I can think of only one downside to installing solar panels to your home and that is Santa cannot land on your roof for the next thirty years. This will make his Christmas eve harder and more dangerous than previous years.
Why Santa hates solar panels?
Seriously though, I was gobsmacked when a friend asked me: “are solar panels worth installing?”, to which my reply was: “energy prices have risen every year, year on year, so why wouldn’t you?”
Now this may not be as condescending as it first seems, as my friend in question is intelligent, articulate and may I say very beautiful – however after 10 years of enthusiastically shouting from the hills about solar panels, the problem here lies with me because I see a very different world to the one most people see. Read the rest of this entry »
Are solar panels worth installing? was last modified: February 17th, 2020 by Stuart Lovatt
In the ten years since I first fell in love with PV solar (photovoltaic) technology, I have been answering questions from pioneering adopters and thought I’d heard them all. That was until asked, “whether an electromagnetic pulse will affect my solar panels?
Sunspots produce X-flares.
In celebration of Power My Home’s 10th birthday, I will answer this most unusual of questions.
Upon further enquiry, I discovered the nature of this question stemmed from worries about the current peak solar activity and more than usual solar flares which are currently being ejected out by the sun.
If one of these super-massive coronal mass ejections (CMEs) were to give the Earth a direct hit, then this would bath the planet and our solar panels with electromagnetic waves, but not pulses. Read the rest of this entry »
Will an electromagnetic pulse affect PV solar panels? was last modified: February 17th, 2020 by Stuart Lovatt
The Great British debate about wind turbines has always perplexed me because I think they are very elegant and in tune with our historical roots as depicted with the windmill clad landscapes of the acclaimed artist called Constable. However, fracking is the real enemy of the Great British countryside, and wind turbines may be the lesser of two evils.
Fracking in full-scale production.
The threat of black-outs by the big six energy suppliers has already begun. Threats of withdrawal of investment for the future of the nation’s energy and the political ‘vote-buying’ is leaving a bewildered British public scared for the future.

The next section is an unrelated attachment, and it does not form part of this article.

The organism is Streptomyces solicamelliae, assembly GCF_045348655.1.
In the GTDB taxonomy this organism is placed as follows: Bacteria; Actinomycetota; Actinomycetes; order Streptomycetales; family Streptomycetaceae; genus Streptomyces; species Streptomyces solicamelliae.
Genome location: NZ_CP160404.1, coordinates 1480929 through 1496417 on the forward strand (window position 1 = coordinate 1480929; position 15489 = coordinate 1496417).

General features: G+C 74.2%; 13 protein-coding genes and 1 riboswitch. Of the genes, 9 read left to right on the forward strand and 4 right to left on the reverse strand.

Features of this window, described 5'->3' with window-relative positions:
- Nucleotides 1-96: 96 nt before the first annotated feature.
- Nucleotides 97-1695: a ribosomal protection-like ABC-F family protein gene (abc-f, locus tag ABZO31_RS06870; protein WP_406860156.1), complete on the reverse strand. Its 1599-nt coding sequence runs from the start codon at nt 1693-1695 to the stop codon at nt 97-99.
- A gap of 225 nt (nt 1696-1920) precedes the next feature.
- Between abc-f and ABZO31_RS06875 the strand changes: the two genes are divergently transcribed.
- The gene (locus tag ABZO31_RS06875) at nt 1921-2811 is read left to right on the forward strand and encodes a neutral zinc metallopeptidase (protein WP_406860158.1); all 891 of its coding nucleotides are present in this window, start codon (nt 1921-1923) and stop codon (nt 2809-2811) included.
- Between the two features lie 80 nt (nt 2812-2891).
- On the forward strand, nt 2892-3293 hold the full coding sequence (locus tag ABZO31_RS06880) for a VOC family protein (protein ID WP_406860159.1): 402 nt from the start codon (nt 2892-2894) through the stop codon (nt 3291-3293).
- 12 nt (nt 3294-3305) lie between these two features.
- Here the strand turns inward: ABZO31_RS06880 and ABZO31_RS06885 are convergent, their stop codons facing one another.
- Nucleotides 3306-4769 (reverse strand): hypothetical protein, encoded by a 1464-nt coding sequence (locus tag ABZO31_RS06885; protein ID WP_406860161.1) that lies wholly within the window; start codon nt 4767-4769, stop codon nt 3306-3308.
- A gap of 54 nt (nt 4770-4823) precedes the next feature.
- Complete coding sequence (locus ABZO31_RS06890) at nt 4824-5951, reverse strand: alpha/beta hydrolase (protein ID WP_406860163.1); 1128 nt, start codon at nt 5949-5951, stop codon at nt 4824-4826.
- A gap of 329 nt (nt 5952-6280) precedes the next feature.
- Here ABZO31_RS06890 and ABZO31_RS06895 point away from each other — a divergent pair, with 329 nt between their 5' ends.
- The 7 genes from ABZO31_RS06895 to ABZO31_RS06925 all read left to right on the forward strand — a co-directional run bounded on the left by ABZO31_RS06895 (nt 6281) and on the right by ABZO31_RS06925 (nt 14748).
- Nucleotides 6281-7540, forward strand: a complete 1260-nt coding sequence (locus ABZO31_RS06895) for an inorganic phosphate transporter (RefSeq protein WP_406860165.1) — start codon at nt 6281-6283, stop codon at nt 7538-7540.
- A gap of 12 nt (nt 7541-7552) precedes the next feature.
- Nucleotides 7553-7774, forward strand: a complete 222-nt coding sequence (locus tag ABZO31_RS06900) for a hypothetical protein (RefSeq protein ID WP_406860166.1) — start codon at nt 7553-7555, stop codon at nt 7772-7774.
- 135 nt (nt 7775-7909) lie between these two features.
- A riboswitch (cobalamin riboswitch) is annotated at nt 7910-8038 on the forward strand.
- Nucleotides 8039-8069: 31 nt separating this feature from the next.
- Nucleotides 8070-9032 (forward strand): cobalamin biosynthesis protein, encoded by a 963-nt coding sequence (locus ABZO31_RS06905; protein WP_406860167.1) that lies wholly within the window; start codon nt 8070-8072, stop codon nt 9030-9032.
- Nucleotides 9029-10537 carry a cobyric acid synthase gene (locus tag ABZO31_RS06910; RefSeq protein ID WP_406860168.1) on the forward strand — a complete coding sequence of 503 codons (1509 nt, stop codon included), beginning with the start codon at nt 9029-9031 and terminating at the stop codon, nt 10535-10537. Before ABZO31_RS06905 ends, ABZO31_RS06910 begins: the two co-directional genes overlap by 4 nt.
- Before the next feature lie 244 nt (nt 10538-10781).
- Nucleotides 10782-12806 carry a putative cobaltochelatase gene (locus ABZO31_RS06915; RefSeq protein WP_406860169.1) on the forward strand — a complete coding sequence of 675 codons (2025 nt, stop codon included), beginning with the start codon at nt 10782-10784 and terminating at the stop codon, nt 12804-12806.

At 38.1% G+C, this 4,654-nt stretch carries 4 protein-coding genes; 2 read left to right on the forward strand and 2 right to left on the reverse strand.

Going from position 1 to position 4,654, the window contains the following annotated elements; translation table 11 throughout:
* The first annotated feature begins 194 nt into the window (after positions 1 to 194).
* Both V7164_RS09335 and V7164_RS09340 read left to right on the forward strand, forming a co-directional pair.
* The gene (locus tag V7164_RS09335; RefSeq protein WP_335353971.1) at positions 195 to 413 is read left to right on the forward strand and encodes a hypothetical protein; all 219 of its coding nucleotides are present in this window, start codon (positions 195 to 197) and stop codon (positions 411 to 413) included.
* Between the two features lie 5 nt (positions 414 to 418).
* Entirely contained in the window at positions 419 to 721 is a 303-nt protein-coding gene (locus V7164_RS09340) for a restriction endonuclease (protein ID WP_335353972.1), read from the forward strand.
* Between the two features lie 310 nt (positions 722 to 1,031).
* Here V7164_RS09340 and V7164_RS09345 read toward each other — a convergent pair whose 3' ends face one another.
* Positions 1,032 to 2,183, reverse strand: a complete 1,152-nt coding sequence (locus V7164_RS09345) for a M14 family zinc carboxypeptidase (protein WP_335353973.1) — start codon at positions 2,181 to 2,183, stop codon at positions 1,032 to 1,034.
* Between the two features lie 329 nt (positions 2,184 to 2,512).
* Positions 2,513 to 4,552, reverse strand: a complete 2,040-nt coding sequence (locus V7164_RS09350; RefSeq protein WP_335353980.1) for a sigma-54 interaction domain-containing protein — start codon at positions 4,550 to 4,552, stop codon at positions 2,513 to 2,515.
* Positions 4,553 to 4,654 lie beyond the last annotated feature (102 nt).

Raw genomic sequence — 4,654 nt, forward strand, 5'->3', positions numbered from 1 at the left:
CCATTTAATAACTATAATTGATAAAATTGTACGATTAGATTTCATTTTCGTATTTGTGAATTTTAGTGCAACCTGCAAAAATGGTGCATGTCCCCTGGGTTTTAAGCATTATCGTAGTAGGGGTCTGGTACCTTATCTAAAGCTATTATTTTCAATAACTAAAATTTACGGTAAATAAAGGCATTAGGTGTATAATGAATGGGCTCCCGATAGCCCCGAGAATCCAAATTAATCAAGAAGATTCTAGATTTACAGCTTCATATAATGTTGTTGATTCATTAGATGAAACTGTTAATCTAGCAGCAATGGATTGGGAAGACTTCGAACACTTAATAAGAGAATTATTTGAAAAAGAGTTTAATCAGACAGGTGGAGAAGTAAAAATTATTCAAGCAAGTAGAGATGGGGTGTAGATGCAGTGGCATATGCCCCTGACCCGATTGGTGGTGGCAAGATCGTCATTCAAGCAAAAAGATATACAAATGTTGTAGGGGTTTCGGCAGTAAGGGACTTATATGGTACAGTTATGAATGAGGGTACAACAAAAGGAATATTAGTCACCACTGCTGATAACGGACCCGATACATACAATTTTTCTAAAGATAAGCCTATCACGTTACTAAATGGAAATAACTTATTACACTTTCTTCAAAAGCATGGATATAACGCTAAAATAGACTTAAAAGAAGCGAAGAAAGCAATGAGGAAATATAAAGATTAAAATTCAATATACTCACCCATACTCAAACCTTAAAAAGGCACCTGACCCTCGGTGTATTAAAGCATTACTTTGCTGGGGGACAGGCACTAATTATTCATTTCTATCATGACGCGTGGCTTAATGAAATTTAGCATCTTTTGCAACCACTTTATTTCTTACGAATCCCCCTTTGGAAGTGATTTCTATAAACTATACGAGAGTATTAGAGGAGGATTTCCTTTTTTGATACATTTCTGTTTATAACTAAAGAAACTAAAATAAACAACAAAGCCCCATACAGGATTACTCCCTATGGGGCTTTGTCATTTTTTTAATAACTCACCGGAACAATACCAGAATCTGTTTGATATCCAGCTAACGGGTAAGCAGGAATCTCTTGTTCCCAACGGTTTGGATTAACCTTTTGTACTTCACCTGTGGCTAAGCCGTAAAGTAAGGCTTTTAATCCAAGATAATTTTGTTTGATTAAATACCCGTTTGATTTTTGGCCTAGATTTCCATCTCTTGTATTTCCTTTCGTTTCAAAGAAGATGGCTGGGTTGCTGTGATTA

There has never been a point in history where investment in research, development and implementation of newer energy technologies not reflected in the consumer’s final energy costs – So why all the fuss now? Read the rest of this entry »
Fracking and what it means for Britain was last modified: February 17th, 2020 by Stuart Lovatt
A paradigm shift is occurring, and America’s wealth has gravitated East, and China’s once renowned poverty is also moving West. Being America’s 51st state has always been beneficial to Britain, but could this cosy relationship also become a curse?
A brighter road ahead with a quality solar installer.
America defaulting on its debts is just around the corner. America defaulting on its obligations will change life for every person in every state including the 51st.
The ball has again been kicked down the road until January by the successive administrations, with their debt ceiling debates, but the day of reckoning is coming.
What is happening here, is the American government is telling the rest of the world including China, “keep lending us more money, or we will default on our debts, and this is a road you don’t want to go down!” Read the rest of this entry »
Is a Soviet Union style collapse imminent? was last modified: February 17th, 2020 by Stuart Lovatt
The recent statements by David Cameron about reducing households energy bills by sacrificing alternative energy support reminded me of the tales of King Cnut who also attempted to change the course of an inevitable tide without success.
Politicians are powerless to prevent unaffordable energy costs.
To be fair to the Norse King, who apparently was trying to prove to his people that he wasn’t all-powerful at all and that he was just an ordinary man.
Mr Cameron and George Osborne’s policies are still attempting to hold back this wave of inevitability while going against the tide, as the rest of the world is striving to become less dependent on fast depleting fossil fuels including oil-rich Saudi Arabia.
After waves of relentless hikes in the cost of powering and heating our homes, the level of arrogance must overshadow even Canute’s most defining moment. To use a Viking analogy, Mr Cameron is blaming the bail bucket for the ship taking on water. If the boat is sinking, then you don’t throw the bucket overboard, you increase the size and number available. Read the rest of this entry »
The powerlessness of being in power was last modified: February 17th, 2020 by Stuart Lovatt
We empowered the early PV-pioneers and continue to help EV-owners following in their savvy footsteps.
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